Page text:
If Low had a reputation for being the world's greatest cartoonist whilst at the Evening Standard, why did he tolerate the paper refusing or altering his cartoons? Would there not be a great deal of interest from the rest of Fleet Street should he have had enough of Beaverbrook's interference and left the fold? Apart from the Daily Herald, the answer is a categorical 'no'. When Low left The Star in 1927, the paper made little effort in tempting him to stay. In fact, Low had become disillusioned with the Star over its apparent failure to recognise and reward him for his efforts. Which other newspaper would have taken Low on? The Daily Herald appears to have been the only paper ever to attempt to employ his services. During Low's time at the Evening Standard, there is no evidence to show that any other newspaper ever tried to lure him away or even showed interest in doing so. Will Dyson, another radical antipodean cartoonist, could only ever find employment with the Daily Herald. During the 1930s, Dyson became increasingly perturbed by editorial interference due to concerns that he may be upsetting the paper's advertisers. He was unable to find alternative employment, and therefore accepted the infringements placed on him, staying at the paper until his death in 1938. Like Dyson at the Daily Herald, Low had to conform to what was acceptable to Beaverbrook. The alternative option of resignation would have probably been too damaging both to his own reputation, as chances of employment on another newspaper would have been slight, and his finances.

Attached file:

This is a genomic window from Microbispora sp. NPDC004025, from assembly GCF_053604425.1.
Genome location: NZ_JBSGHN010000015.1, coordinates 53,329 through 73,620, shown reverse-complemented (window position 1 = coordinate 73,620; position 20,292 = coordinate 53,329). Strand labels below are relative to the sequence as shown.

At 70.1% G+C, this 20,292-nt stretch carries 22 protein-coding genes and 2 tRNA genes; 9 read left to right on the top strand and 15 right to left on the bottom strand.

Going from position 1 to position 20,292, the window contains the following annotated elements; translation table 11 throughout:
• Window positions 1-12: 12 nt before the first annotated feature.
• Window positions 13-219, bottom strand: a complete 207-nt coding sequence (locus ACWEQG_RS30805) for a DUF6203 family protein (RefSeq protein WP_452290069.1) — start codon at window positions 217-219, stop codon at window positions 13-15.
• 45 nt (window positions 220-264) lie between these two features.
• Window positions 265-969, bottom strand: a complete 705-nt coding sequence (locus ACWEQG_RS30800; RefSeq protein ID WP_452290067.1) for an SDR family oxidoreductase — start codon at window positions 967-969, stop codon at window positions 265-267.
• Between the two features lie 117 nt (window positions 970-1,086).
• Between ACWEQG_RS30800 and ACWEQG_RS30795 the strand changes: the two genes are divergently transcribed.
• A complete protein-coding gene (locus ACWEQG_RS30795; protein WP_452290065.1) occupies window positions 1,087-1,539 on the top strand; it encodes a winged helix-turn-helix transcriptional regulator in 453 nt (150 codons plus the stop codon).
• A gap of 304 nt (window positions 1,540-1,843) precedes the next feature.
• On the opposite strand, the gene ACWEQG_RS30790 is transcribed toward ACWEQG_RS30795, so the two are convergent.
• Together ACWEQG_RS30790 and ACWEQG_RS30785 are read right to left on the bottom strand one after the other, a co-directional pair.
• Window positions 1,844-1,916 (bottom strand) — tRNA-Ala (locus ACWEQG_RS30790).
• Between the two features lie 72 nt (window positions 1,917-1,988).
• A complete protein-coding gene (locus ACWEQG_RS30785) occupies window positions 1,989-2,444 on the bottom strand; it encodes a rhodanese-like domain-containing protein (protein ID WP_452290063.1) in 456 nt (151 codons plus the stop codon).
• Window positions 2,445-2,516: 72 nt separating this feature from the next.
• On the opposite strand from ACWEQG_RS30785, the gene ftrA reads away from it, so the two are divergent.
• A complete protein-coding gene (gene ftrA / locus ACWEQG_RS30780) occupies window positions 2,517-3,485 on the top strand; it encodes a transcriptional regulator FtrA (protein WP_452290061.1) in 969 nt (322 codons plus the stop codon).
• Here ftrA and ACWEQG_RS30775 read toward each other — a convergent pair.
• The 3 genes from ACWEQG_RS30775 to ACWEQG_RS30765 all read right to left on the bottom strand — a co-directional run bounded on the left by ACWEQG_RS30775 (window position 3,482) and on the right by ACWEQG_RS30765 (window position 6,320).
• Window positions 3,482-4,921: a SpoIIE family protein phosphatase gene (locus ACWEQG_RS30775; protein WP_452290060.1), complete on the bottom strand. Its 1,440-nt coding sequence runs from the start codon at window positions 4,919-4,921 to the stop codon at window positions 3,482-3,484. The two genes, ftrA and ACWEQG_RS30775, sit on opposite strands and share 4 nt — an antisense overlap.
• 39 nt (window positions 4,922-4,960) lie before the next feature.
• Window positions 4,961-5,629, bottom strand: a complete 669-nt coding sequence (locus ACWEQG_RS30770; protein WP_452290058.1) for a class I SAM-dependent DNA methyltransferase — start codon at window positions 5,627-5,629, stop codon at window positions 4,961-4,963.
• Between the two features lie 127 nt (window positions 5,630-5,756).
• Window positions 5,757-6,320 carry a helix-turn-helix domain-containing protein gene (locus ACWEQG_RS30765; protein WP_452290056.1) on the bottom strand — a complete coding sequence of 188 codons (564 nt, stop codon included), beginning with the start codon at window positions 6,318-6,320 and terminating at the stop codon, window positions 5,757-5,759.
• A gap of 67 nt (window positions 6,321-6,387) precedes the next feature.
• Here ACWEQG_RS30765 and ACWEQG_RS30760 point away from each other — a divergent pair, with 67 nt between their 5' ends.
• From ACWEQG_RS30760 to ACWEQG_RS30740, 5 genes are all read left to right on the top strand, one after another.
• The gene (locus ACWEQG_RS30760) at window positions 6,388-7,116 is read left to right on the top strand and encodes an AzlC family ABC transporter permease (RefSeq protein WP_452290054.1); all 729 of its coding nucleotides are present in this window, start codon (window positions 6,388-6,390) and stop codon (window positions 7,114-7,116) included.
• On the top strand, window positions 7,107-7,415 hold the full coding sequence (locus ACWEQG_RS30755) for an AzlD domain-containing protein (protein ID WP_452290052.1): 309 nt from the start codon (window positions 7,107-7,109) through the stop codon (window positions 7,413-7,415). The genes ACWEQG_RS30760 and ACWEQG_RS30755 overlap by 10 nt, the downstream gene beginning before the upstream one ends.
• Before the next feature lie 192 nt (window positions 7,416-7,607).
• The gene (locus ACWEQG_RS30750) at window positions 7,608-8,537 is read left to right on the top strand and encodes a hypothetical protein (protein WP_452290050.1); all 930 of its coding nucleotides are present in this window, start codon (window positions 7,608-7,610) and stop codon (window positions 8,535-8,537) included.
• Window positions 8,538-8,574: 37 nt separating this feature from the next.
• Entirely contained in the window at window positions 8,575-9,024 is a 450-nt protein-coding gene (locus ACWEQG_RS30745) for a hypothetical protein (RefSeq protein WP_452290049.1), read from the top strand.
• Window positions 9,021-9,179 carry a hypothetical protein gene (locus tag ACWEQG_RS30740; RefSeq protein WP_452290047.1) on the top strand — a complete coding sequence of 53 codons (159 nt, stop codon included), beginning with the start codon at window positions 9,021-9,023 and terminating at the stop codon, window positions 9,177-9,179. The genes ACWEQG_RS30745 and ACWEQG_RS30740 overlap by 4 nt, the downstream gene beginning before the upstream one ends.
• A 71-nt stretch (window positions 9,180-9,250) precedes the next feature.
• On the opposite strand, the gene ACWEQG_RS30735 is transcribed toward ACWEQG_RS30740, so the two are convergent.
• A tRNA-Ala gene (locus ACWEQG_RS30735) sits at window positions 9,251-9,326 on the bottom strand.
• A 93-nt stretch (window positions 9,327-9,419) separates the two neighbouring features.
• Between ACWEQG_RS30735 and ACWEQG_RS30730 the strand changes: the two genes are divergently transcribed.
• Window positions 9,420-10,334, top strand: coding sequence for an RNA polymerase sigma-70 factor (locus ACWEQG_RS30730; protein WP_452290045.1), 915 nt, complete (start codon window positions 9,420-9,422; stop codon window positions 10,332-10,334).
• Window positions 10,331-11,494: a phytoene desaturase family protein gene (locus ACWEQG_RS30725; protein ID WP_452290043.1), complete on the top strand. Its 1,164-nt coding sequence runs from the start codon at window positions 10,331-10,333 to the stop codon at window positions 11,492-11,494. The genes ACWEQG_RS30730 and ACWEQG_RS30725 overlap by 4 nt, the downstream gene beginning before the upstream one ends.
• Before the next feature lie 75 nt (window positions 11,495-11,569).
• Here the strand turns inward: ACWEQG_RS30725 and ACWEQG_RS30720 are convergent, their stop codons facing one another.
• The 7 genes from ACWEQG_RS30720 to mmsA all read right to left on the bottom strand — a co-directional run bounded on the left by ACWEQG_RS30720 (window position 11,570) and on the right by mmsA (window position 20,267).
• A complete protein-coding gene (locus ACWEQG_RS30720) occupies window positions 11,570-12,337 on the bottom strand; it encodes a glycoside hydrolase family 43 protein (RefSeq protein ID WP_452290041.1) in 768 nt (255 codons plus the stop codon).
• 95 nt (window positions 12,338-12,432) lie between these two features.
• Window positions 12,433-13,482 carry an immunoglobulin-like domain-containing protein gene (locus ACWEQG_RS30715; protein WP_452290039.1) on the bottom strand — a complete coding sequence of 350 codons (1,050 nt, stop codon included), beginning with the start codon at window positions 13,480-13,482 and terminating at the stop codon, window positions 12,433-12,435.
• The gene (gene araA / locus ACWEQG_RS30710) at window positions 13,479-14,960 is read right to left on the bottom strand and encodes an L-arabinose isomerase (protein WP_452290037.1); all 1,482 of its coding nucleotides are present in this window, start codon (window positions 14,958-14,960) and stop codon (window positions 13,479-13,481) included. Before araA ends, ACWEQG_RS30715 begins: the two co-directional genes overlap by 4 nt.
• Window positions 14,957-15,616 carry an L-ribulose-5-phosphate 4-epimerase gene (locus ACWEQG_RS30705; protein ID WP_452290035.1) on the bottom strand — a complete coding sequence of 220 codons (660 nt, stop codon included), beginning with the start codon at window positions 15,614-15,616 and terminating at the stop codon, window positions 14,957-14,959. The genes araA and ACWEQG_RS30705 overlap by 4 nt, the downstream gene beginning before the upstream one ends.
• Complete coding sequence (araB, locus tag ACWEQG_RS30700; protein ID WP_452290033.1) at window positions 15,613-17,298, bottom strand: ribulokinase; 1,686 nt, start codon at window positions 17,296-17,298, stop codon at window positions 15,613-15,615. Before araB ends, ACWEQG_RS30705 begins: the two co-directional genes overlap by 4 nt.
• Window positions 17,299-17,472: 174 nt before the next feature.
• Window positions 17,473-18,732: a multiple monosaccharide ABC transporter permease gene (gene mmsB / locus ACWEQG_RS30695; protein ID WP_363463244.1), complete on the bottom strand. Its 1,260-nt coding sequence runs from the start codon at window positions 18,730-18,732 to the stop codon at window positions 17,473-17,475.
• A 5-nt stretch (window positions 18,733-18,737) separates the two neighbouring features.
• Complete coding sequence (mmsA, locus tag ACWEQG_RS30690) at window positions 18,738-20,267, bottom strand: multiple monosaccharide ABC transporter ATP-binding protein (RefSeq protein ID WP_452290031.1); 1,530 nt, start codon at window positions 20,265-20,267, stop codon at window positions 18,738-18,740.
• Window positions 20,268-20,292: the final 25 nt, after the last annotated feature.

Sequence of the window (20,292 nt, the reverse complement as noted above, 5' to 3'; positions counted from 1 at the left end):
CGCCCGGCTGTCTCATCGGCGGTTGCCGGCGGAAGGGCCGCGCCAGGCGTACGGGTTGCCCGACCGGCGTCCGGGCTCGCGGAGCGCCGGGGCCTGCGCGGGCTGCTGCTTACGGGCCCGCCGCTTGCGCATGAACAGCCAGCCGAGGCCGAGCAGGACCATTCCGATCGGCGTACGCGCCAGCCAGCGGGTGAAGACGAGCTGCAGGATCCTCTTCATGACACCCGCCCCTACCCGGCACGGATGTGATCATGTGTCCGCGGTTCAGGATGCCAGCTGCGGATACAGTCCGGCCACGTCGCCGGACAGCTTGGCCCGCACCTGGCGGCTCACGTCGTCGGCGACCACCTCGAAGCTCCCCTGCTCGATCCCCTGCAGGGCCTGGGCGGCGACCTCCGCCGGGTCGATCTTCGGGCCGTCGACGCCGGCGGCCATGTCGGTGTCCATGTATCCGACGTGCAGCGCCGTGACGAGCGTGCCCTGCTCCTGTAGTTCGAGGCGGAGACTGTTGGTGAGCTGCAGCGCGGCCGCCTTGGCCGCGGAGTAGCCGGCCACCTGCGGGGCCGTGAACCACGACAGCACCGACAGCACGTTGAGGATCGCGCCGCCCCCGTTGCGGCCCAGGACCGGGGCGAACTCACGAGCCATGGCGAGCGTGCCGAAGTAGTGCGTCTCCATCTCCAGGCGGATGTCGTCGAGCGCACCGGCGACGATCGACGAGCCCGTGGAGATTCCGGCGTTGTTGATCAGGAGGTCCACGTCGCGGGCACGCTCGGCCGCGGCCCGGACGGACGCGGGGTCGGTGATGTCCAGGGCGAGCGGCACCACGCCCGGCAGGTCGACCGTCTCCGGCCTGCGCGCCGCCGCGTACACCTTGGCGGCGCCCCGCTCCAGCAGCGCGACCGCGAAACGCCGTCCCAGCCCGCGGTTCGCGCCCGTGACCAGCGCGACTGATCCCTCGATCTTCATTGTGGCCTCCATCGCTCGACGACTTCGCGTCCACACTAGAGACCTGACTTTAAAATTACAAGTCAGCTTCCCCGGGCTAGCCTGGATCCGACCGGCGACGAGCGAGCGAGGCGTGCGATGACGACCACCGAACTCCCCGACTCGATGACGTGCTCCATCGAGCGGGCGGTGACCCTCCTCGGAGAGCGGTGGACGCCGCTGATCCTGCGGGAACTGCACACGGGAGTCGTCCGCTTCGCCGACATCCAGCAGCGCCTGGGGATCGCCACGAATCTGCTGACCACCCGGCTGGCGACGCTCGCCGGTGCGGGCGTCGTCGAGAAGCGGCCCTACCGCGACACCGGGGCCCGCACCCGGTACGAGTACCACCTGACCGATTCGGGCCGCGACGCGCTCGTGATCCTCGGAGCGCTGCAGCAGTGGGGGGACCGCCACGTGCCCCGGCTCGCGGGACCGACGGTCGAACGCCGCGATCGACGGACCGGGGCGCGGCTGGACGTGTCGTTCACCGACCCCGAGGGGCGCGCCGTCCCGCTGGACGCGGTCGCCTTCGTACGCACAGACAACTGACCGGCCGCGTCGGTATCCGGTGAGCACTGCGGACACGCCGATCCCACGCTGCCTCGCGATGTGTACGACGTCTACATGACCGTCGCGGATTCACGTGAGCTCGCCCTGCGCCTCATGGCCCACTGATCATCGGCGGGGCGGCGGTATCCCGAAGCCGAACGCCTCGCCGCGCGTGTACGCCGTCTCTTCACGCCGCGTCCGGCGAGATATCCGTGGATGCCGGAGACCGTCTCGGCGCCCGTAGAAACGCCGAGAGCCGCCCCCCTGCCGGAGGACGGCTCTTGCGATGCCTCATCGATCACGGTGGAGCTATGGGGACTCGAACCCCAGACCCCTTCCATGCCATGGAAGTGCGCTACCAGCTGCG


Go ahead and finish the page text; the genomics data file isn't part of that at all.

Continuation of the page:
Low also conformed to the point of actually supporting his proprietor, as with his portrayal of Beaverbrook without, it seems, anyone at the time noticing. In fact, Low was in agreement with Beaverbrook on far more issues, politically and socially, than has ever been thought possible before. Maynard Keynes was, however, one of the few to notice, in May 1944, how Low appeared to be firmly in support of his proprietor, instead of backing an economist such as himself, to whom the cartoonist had shown considerable sympathy in the past:
'It is the voices of Beaverbrook and the Bank of England you are listening to. For you to obey these voices and picture me as a monetary Blimp is indeed a stab in the back.